How Dalda built, and lost, its monopoly..

BS keeps pouring with super short histories of iconic brands. The recent one is on Dalda  which shaped Indian cooking medium business in really difficult times.

Dalda was earlier Dada and Lever Brothers just inserted an L in the middle to leave its mark:

Had England’s not insisted on inserting the letter ‘L’ in the name, then perhaps, India’s most lovedwould have been called Dada.
was actually the name of the Dutch company that imported vanaspati ghee into India in the 1930s as a cheap substitute for desi ghee or clarified butter, prepared from cow’s milk. Ghee was an expensive product and something that was used sparingly in Indian households – over weekends or when preparing a delicacy or a dessert. Vanaspati ghee, on the other hand, was a type of vegetable shortening made up of hydrogenated or highly saturated vegetable oil and made to mimic desi ghee.

There was a huge demand for ghee but  people could not afford it. There was a need for a substitute to fill the gap:

Lever Brothers, now (Hindustan Unilever in India), knew there was a market for a substitute for desi ghee, since many Indians could barely afford ghee. The maker of home and personal care products had already entered food production by the early 20th century in Europe and was looking to produce vanaspati ghee in India. It had also incorporated a company called Hindustan Vanaspati Manufacturing Company in 1931 for the purpose.

Sensing an opportunity to make inroads into the domestic vanaspati ghee market, Lever bought the rights to make Dada in India. There was one pre-condition to the sale: The name Dada had to be retained. Of course, Lever thought otherwise. Its stamp of ownership had to be there somewhere on the product. So the astute consumer goods marketer came up with a solution: The letter L standing for Lever was put right in the middle. Thus, was born Dalda, which was introduced in 1937.

But, Lever’s work was far from over. The Indian public was far from convinced there could be any substitute for ghee. Ghee typically lends its taste and aroma when used as a cooking medium or even when sprinkled over food.

As Sagar Boke, marketing head at Bunge India, the current owner of Dalda, explains, “The challenge for in the initial years was to drive home the point that it tasted just like desi ghee, had deep-frying properties like it, but unlike ghee, it wouldn’t feel heavy either on the pocket or the palate.”

That is where Lever’s ad agency, Lintas, came into the picture. Harvey Duncan, who handled the Dalda account at Lintas, created what was India’s first multi-media campaign in 1939. There was a short film to screen in theatres, a round tin-shaped van to roam the streets, print ads for the literate, stalls to spur sampling and detailed leaflets for distribution as part of the ad blitzkrieg.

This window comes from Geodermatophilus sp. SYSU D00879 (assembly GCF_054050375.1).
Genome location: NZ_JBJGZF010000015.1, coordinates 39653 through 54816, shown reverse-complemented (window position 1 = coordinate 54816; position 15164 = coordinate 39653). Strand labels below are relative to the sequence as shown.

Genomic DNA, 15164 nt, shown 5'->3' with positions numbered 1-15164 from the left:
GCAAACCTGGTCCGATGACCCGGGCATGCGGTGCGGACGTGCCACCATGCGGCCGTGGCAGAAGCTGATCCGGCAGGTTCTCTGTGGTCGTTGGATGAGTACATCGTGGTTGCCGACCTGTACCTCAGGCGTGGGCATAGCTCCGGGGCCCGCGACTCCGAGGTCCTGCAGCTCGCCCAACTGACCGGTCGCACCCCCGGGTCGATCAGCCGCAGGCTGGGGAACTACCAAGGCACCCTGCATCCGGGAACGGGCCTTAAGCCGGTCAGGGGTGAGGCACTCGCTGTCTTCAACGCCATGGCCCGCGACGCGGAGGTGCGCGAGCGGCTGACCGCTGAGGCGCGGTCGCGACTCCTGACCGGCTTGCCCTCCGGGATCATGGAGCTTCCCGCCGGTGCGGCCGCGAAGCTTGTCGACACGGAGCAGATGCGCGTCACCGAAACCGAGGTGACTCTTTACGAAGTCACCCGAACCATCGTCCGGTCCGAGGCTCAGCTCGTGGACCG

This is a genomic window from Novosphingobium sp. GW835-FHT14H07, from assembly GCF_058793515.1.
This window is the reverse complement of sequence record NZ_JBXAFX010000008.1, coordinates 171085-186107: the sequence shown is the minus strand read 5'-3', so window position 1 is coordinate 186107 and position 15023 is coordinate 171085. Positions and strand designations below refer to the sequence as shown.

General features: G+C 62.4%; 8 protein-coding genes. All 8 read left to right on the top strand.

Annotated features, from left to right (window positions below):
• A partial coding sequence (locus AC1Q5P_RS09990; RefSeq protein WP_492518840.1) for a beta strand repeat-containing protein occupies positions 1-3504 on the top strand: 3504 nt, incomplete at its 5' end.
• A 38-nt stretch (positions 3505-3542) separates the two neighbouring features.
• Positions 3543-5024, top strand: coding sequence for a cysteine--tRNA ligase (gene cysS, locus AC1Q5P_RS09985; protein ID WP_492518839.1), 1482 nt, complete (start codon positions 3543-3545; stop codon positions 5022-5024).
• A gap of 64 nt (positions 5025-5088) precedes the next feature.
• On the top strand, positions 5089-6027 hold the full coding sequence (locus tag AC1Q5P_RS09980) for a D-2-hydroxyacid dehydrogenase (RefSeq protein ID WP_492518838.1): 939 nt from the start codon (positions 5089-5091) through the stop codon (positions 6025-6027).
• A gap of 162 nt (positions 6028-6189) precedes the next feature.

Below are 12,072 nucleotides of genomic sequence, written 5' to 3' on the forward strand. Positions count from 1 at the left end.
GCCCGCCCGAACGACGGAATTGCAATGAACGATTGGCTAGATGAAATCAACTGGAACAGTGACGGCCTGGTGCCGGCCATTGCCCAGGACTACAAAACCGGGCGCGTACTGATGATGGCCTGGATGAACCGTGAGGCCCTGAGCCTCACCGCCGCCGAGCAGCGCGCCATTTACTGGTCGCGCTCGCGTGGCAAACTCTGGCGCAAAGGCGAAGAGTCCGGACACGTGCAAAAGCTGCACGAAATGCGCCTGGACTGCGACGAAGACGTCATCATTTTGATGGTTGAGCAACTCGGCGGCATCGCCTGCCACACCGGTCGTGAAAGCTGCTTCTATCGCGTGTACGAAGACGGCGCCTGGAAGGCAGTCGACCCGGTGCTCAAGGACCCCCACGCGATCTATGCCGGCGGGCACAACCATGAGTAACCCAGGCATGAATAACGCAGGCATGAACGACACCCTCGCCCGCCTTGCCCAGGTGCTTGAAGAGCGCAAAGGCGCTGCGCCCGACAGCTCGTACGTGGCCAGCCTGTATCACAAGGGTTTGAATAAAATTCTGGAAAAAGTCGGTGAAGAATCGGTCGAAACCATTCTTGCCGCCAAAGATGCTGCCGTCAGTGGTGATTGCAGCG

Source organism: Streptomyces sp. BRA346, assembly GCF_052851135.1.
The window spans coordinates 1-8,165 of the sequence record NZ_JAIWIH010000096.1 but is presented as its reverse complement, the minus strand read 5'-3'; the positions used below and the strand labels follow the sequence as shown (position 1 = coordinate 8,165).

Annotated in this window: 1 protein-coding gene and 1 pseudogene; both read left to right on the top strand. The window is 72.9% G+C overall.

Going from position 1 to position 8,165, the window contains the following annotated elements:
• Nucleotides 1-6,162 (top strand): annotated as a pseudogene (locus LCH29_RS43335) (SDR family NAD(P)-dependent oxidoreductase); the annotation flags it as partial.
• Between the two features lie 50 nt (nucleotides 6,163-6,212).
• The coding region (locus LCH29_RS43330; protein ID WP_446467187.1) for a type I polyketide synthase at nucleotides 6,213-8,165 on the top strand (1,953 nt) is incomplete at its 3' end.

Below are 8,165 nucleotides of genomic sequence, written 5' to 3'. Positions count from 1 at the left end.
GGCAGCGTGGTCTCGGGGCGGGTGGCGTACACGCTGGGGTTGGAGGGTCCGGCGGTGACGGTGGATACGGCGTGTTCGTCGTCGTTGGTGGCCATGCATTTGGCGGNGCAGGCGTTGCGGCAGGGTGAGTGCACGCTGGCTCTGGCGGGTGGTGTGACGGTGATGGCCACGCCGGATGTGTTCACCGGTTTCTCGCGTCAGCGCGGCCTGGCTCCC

It faced all kinds of competition and controversy as not being the original thing. But still it continued. ANd then eventually bowed out to competition as other cooking oils started coming to Indian markets. It was eventually taken over by American food major- Bunge – which is trying to revamp the brand:

Ad historians say that for the first 25-30 years of its existence, Dalda had no competition from local and international edible oil makers. Dalda quite literally had a monopoly over the market till the 1980s. Dalda rode over the initial controversies, such as the one in the 1950s, which called for a ban on Dalda, because it was a “falsehood” – a product that imitated desi ghee, but was not the real deal. In other words, critics argued that Dalda was an adulterated form of desi ghee, harmful for health. The Prime Minister then, Jawaharlal Nehru, called for a nationwide opinion poll, which proved inconclusive. A committee was set up by the government to suggest ways to prevent adulteration of ghee. But nothing came of it.

Of course, years later Dalda had to contend with another controversy that said it contained animal fat – this was in the 1990s. By then, Dalda had competition from “clear oils” or refined vegetable oils such as groundnut (Postman), mustard, safflower (Saffola), sunflower (Sundrop) and palm oil (Palmolein), among others.

These were considered a healthier option to vanaspati ghee. Dalda was losing its hold over Indian kitchens, and by 2003 had been offloaded by HUL to American agri and food major Bunge for reportedly under Rs 100 crore.


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